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Embracing a Sept. 10 Mentality


We've all had tense moments going through the airport screening line. Visions of a dank Turkish prison basement flash before you when the forgotten penknife is discovered in your carry-on. The screeners are under great strain, lest they let a weapon on board -- or, much worse, single someone out based on a Saudi passport. It's hard for all.

Example. There was a peculiar event in a Houston airport check-in line recently: A fellow shook his head no when asked if his luggage had a laptop; the X-ray machine found a laptop. He also had a Quran, which means nothing, and a clock with a battery taped to the casing, which is perfectly normal. The heels of his shoes had been hollowed out -- but perhaps he had intended to load them with Cheez Whiz for an in-flight snack. He also had a Middle Eastern name, which surely confirmed the senseless Islamophobia of the screeners, and bought him an hour with the rubber hose in a TSA office.

Actually, he was cleared for travel and allowed to board. Did you expect otherwise?

The FBI called it a "non-event," and we may presume they knew what they were talking about. It could have been nothing. It could have been an exercise to see what you can get away with nowadays. Perhaps next time it'll be a clock-case bulging with wires, a copy of "Jihad for Dummies," ticking shoe-heels -- but he'll tell the truth about the laptop. Cleared for boarding!

This would have been BIG NEWS a few years ago; today we shrug. Does this mean we've slipped back into the 9/10 mind-set? Well, you have to define what that means. We've been conscious of perfidy arising from certain parts of the world for a long time. The bad guys in "Back to the Future," after all, were Libyans seeking plutonium. (Libyans as bad guys! Almost prompts a nostalgic sigh, eh? Those were the days.) But if the 9/10 mind-set means we holster our suspicions, stop bracing for the worst every day, well, yes, that's where we are again. In the absence of sustained domestic attacks, it was inevitable we'd relax. Not even a competition bodybuilder can hold the flexed and pumped posture forever.

Everything's back to normal now; next year, we'll probably be allowed to carry box cutters on planes again. But it still doesn't feel quite right. Something was supposed to have happened by now. Something big.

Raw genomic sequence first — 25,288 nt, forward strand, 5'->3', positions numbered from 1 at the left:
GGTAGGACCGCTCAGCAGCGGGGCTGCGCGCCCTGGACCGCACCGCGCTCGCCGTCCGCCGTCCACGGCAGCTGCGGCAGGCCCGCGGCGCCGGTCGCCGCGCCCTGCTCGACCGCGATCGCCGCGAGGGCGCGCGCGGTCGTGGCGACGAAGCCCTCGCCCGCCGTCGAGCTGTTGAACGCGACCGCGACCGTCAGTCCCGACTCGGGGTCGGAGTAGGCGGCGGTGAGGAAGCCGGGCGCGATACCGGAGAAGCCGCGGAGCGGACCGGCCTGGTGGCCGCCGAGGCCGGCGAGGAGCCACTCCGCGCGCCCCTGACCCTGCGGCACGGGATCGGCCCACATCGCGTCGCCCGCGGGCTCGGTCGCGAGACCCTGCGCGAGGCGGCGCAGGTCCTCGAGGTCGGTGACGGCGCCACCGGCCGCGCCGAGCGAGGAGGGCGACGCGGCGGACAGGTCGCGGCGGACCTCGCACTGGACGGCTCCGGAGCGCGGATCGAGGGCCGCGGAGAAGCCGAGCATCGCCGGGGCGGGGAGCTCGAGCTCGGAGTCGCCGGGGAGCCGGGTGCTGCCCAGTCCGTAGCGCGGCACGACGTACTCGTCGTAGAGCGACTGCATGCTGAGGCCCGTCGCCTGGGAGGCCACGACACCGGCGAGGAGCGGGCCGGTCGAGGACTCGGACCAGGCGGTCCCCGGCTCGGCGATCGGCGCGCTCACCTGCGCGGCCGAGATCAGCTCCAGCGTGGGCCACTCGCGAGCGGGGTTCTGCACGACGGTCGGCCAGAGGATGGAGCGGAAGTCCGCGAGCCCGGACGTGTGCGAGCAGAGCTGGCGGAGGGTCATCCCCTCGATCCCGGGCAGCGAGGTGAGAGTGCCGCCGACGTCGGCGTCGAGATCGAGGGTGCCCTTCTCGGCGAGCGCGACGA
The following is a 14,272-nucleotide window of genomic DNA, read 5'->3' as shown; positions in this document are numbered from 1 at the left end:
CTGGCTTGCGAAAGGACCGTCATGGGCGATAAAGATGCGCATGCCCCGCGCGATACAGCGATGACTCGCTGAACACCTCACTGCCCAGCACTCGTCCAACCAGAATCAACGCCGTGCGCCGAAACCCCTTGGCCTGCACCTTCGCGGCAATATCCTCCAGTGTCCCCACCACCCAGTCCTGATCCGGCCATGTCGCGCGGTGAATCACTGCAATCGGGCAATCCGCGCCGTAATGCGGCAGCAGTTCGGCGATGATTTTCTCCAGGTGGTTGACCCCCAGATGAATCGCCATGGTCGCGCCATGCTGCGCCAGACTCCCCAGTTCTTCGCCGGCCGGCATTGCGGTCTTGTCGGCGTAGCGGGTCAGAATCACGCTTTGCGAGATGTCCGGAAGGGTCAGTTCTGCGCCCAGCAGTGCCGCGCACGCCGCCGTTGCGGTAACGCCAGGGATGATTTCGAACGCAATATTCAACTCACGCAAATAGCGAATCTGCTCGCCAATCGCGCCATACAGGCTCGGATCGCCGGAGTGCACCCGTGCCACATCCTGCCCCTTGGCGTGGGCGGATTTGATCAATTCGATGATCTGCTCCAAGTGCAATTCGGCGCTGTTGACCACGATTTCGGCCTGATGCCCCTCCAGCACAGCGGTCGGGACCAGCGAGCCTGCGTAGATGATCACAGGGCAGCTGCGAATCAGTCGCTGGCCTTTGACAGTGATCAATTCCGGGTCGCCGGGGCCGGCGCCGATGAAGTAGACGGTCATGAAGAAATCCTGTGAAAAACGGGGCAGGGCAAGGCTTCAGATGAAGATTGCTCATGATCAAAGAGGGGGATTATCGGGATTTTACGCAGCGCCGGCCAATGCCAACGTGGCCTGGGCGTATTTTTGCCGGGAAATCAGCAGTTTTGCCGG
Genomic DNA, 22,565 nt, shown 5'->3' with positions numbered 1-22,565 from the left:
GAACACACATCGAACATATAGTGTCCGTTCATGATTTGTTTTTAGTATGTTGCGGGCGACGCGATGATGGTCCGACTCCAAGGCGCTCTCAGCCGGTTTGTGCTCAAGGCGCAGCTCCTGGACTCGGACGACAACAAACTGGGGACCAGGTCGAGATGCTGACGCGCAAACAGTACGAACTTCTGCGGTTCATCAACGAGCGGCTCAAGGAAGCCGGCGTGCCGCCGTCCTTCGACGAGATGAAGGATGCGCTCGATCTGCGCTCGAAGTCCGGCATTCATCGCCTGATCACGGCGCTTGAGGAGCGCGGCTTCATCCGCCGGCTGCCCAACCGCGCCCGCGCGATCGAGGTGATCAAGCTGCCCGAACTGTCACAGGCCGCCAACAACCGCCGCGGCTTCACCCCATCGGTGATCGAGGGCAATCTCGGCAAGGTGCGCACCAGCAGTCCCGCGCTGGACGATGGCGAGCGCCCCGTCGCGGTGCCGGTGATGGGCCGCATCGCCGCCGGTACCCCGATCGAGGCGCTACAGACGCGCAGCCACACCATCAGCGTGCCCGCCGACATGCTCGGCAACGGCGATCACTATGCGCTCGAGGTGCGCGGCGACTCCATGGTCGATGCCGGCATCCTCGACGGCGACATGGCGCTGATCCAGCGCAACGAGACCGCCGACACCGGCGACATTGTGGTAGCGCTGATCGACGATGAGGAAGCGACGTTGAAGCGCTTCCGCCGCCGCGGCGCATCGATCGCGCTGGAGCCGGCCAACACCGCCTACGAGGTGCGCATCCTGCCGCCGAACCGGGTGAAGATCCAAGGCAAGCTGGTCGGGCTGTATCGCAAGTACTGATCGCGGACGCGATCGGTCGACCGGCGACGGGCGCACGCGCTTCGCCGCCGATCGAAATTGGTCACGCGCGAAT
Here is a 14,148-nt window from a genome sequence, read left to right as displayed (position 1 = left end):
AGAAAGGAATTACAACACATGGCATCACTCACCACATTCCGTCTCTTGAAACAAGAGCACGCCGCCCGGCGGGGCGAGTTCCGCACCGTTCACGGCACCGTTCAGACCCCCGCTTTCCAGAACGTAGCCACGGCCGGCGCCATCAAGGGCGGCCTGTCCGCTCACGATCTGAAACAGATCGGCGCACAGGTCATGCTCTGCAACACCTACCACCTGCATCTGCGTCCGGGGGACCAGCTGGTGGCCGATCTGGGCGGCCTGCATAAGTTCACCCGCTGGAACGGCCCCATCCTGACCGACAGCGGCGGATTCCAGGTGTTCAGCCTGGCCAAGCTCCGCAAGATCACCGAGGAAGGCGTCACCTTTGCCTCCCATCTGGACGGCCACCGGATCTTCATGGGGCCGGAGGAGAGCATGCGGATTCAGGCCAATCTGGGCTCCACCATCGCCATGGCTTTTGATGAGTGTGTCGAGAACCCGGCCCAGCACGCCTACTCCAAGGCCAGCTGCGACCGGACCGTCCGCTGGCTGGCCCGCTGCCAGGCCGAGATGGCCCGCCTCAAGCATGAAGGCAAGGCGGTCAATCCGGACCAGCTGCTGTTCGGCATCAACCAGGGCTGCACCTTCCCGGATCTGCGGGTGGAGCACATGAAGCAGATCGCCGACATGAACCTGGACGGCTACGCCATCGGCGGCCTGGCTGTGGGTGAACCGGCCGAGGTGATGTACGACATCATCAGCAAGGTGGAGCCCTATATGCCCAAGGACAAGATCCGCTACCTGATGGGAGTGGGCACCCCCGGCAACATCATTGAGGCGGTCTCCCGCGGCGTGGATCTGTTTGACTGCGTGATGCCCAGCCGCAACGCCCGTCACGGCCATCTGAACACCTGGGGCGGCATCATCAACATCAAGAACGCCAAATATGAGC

We were scared about smallpox; half a decade later, we fret over sick chickens in Indonesia. We had a national panic attack over anthrax, but we learned to trust powdered doughnuts again. We feared suitcase nukes going off in major cities, aerosolized Ebola wafting through mall vents. We expected Osama bin Laden would either have been killed or conquered the world in true supervillain madman style, but he's an object of indifference, not fear. You can't find his face in the county fair shooting gallery.

We got our nerve back. It just doesn't feel like it, and for that you can blame the long, deep ache of 9/11. Oh, the economy is doing fine; tax revenues are up, the deficit's down, but the people ride in a hole in the ground reading stories about subway bomb plots. Still, we expect the summer holidays to pass without incident or alert; it no longer feels like a sign of progress that nothing blows up on the memorial day. On the other hand, we read of foiled plots and terror cell roundups, and it's a warning as much as a relief. These guys aren't going away. Ever.

According to Rolling Stone's political analyst, the New York tunnel plot was leaked by Karl Rove; he wanted to gin up sweaty fear for the next election cycle, and that silly non-story fit the bill. The murmuring sheeple out there in NASCAR land, you see, must have their adrenal gland tweaked every three months or they forget all about the "war" and content themselves with bidding on Vince Gill bobbleheads on eBay.

So some on the left believe. For them, it's not 9/10; it's 9/12 -- the day they decided to spend their time fighting the administration's response to the terrorist attack. But there's a middle ground between complacency and paranoia. It's probably where you're standing today.

July 12, 2006


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